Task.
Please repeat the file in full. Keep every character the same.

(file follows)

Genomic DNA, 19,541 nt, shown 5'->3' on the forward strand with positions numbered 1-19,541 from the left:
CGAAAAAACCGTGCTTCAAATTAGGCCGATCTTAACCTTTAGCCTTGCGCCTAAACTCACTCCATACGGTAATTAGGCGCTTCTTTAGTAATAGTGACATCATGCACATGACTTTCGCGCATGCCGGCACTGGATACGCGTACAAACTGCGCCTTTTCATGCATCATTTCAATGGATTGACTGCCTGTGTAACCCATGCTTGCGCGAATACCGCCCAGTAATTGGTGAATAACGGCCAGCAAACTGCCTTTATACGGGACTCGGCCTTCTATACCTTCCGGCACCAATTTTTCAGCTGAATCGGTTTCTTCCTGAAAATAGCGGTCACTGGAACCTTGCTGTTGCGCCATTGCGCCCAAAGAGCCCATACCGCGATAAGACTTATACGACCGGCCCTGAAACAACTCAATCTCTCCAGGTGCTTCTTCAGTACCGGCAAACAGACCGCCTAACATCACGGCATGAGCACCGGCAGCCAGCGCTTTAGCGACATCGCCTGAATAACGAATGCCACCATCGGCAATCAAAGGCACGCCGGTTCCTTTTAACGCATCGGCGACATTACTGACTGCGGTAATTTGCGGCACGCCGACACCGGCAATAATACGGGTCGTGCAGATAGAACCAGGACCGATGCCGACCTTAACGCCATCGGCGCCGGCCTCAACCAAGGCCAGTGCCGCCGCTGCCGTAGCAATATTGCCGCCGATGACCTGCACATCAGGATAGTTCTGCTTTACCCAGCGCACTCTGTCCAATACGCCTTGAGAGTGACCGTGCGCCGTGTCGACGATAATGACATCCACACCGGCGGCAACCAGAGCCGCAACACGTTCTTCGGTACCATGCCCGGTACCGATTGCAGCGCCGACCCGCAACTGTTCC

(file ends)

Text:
Genomic DNA, 19,541 nt, shown 5'->3' on the forward strand with positions numbered 1-19,541 from the left:
CGAAAAAACCGTGCTTCAAATTAGGCCGATCTTAACCTTTAGCCTTGCGCCTAAACTCACTCCATACGGTAATTAGGCGCTTCTTTAGTAATAGTGACATCATGCACATGACTTTCGCGCATGCCGGCACTGGATACGCGTACAAACTGCGCCTTTTCATGCATCATTTCAATGGATTGACTGCCTGTGTAACCCATGCTTGCGCGAATACCGCCCAGTAATTGGTGAATAACGGCCAGCAAACTGCCTTTATACGGGACTCGGCCTTCTATACCTTCCGGCACCAATTTTTCAGCTGAATCGGTTTCTTCCTGAAAATAGCGGTCACTGGAACCTTGCTGTTGCGCCATTGCGCCCAAAGAGCCCATACCGCGATAAGACTTATACGACCGGCCCTGAAACAACTCAATCTCTCCAGGTGCTTCTTCAGTACCGGCAAACAGACCGCCTAACATCACGGCATGAGCACCGGCAGCCAGCGCTTTAGCGACATCGCCTGAATAACGAATGCCACCATCGGCAATCAAAGGCACGCCGGTTCCTTTTAACGCATCGGCGACATTACTGACTGCGGTAATTTGCGGCACGCCGACACCGGCAATAATACGGGTCGTGCAGATAGAACCAGGACCGATGCCGACCTTAACGCCATCGGCGCCGGCCTCAACCAAGGCCAGTGCCGCCGCTGCCGTAGCAATATTGCCGCCGATGACCTGCACATCAGGATAGTTCTGCTTTACCCAGCGCACTCTGTCCAATACGCCTTGAGAGTGACCGTGCGCCGTGTCGACGATAATGACATCCACACCGGCGGCAACCAGAGCCGCAACACGTTCTTCGGTACCATGCCCGGTACCGATTGCAGCGCCGACCCGCAACTGTTCC